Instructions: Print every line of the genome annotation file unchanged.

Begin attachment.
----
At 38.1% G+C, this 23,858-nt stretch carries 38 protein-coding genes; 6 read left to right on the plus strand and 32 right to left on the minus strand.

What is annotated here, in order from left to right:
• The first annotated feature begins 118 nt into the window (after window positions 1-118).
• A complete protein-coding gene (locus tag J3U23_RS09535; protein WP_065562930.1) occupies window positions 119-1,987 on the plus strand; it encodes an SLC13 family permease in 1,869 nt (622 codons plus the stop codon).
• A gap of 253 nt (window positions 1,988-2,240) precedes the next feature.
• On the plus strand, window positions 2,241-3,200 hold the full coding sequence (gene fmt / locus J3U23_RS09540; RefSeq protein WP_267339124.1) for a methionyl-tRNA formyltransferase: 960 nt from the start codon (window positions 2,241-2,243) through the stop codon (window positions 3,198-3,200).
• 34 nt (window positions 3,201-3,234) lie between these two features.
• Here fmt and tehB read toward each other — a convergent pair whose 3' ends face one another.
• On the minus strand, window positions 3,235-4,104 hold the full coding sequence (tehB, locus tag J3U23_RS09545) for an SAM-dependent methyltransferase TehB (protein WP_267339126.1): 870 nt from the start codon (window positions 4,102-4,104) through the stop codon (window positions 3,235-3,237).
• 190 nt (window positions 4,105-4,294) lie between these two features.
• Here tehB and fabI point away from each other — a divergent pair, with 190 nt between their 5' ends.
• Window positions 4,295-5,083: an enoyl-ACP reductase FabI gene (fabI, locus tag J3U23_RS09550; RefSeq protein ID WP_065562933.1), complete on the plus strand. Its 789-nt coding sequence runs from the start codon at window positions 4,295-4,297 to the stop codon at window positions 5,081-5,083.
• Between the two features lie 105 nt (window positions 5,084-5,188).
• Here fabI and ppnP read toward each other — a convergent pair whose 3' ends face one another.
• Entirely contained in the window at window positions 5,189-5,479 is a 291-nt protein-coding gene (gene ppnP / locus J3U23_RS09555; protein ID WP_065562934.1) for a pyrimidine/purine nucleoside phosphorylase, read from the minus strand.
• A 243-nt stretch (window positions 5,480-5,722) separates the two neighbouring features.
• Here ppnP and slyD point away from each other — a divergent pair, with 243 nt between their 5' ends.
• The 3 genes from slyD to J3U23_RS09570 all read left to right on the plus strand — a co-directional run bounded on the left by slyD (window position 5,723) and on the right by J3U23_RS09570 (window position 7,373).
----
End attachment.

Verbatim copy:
At 38.1% G+C, this 23,858-nt stretch carries 38 protein-coding genes; 6 read left to right on the plus strand and 32 right to left on the minus strand.

What is annotated here, in order from left to right:
• The first annotated feature begins 118 nt into the window (after window positions 1-118).
• A complete protein-coding gene (locus tag J3U23_RS09535; protein WP_065562930.1) occupies window positions 119-1,987 on the plus strand; it encodes an SLC13 family permease in 1,869 nt (622 codons plus the stop codon).
• A gap of 253 nt (window positions 1,988-2,240) precedes the next feature.
• On the plus strand, window positions 2,241-3,200 hold the full coding sequence (gene fmt / locus J3U23_RS09540; RefSeq protein WP_267339124.1) for a methionyl-tRNA formyltransferase: 960 nt from the start codon (window positions 2,241-2,243) through the stop codon (window positions 3,198-3,200).
• 34 nt (window positions 3,201-3,234) lie between these two features.
• Here fmt and tehB read toward each other — a convergent pair whose 3' ends face one another.
• On the minus strand, window positions 3,235-4,104 hold the full coding sequence (tehB, locus tag J3U23_RS09545) for an SAM-dependent methyltransferase TehB (protein WP_267339126.1): 870 nt from the start codon (window positions 4,102-4,104) through the stop codon (window positions 3,235-3,237).
• 190 nt (window positions 4,105-4,294) lie between these two features.
• Here tehB and fabI point away from each other — a divergent pair, with 190 nt between their 5' ends.
• Window positions 4,295-5,083: an enoyl-ACP reductase FabI gene (fabI, locus tag J3U23_RS09550; RefSeq protein ID WP_065562933.1), complete on the plus strand. Its 789-nt coding sequence runs from the start codon at window positions 4,295-4,297 to the stop codon at window positions 5,081-5,083.
• Between the two features lie 105 nt (window positions 5,084-5,188).
• Here fabI and ppnP read toward each other — a convergent pair whose 3' ends face one another.
• Entirely contained in the window at window positions 5,189-5,479 is a 291-nt protein-coding gene (gene ppnP / locus J3U23_RS09555; protein ID WP_065562934.1) for a pyrimidine/purine nucleoside phosphorylase, read from the minus strand.
• A 243-nt stretch (window positions 5,480-5,722) separates the two neighbouring features.
• Here ppnP and slyD point away from each other — a divergent pair, with 243 nt between their 5' ends.
• The 3 genes from slyD to J3U23_RS09570 all read left to right on the plus strand — a co-directional run bounded on the left by slyD (window position 5,723) and on the right by J3U23_RS09570 (window position 7,373).